The Cleveland Police Foundation in Partnership with the Ohio Crime Prevention Association Presents the ” Tip of the Week”

CHILD WATCH (continued)

Kids spend a good part of their lives at school, in the classroom, and on the playground. Strangers who want to hurt them know this too. Find out what your child’s school policy is for children leaving school with adults other than the parent or guardian.
TEACHING CHILDREN HOW TO RESPOND
How children respond to trouble depends upon their age and the particular circumstances they encounter. More important, however, is whether a child knows what to do and where to go when feeling threatened. While it is important for a child to know how to avoid and spot danger, it is also critical that a child knows how to respond quickly and wisely when confronted with trouble. Children should understand that there are many people they can depend on and should turn to when they feel unsafe. Teach children that the police are their friends whose job is to protect them. If a police officer can’t be located easily, a child should also know to run or seek out a trusted teacher, a neighbor, or a friend’s parent when frightened or feeling endangered. Children should know that they should report trouble RIGHT AWAY. Teach children how to operate the telephone to call for emergency assistance. They should memorize their area code and phone number, and a friend’s number as well. Be sure they memorize your work number and give this number to a trusted neighbor.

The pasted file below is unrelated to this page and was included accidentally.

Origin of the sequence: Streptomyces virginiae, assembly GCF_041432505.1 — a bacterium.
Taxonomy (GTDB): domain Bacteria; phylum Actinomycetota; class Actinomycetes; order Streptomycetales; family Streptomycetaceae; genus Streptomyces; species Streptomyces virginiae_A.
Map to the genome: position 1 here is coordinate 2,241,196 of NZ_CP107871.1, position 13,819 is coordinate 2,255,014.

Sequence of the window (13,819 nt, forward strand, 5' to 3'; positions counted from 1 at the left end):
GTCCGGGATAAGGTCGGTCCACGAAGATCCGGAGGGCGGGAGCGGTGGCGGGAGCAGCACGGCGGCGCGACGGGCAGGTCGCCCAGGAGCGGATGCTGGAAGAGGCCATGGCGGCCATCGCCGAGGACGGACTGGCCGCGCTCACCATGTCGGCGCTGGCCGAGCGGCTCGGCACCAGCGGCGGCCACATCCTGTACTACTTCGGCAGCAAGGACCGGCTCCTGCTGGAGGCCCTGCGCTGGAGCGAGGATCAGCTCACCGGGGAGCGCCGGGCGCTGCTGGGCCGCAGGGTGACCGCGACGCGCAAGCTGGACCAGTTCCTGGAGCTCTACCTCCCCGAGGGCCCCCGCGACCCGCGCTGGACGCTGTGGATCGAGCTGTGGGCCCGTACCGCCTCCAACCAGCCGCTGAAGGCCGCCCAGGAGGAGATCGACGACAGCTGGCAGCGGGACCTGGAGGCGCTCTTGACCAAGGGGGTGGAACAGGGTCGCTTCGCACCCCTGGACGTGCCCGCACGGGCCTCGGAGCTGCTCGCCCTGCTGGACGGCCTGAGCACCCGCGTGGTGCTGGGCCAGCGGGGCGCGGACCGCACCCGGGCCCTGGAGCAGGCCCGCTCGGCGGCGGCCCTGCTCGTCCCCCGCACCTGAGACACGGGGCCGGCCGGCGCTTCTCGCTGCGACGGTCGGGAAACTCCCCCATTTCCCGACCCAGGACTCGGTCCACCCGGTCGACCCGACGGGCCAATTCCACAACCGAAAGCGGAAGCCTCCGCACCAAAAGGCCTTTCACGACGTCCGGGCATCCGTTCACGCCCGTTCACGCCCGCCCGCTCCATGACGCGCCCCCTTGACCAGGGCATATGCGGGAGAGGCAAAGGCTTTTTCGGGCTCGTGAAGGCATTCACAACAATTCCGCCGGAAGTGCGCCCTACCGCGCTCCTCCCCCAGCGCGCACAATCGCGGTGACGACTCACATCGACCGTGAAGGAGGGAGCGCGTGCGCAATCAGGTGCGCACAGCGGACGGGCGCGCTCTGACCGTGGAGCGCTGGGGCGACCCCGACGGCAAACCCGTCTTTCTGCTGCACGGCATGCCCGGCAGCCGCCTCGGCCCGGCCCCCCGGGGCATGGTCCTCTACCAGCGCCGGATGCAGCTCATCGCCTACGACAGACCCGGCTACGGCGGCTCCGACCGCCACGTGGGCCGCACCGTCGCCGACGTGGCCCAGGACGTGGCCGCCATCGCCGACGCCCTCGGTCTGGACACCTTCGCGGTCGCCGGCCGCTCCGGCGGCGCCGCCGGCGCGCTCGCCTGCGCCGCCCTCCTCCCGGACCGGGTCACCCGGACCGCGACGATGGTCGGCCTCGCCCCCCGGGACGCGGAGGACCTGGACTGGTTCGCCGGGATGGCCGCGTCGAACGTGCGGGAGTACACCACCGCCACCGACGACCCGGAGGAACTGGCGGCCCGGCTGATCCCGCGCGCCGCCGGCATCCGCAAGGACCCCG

LATCHKEY CHILDREN

This is a term that’s often used to describe children who must stay at home alone taking care of themselves for some part of the day. Always, they’re the parent’s worry. Experts estimate that from 5 to 12 million children between the ages of 5 and 13 are at home alone for some period of time every day. In many cases, their parents either cannot afford child care, or none is available.
PROMOTING SELF-CARE SKILLS
1) Parents should focus on setting rules and limits, increasing levels of responsibility, and communicating basic safety information.
2) Discuss family policies on entertaining and visiting friends and what to do when the phone or doorbell rings.
3) Make sure they know never to go into anyone else’s home without your permission.
4) Have children – teens too – check in with you at work or with a neighbor when they come home from school.
5) Teach your children never to go into your home if a door is ajar or a window is broken.
 6) They should also know how to work your home’s door and window locks and to lock them when they are home alone.
7) If you and your spouse are not living together, make sure your children know exactly the days they are supposed to be with each parent, and that they ALWAYS have a right to call you from wherever they are.
8) Stress that they should always tell you if something happened while they were away from you that made them feel uncomfortable in any way.OCPA%20logo%202
NEXT WEEK – HALLOWEEN SAFETY TIPS                                              


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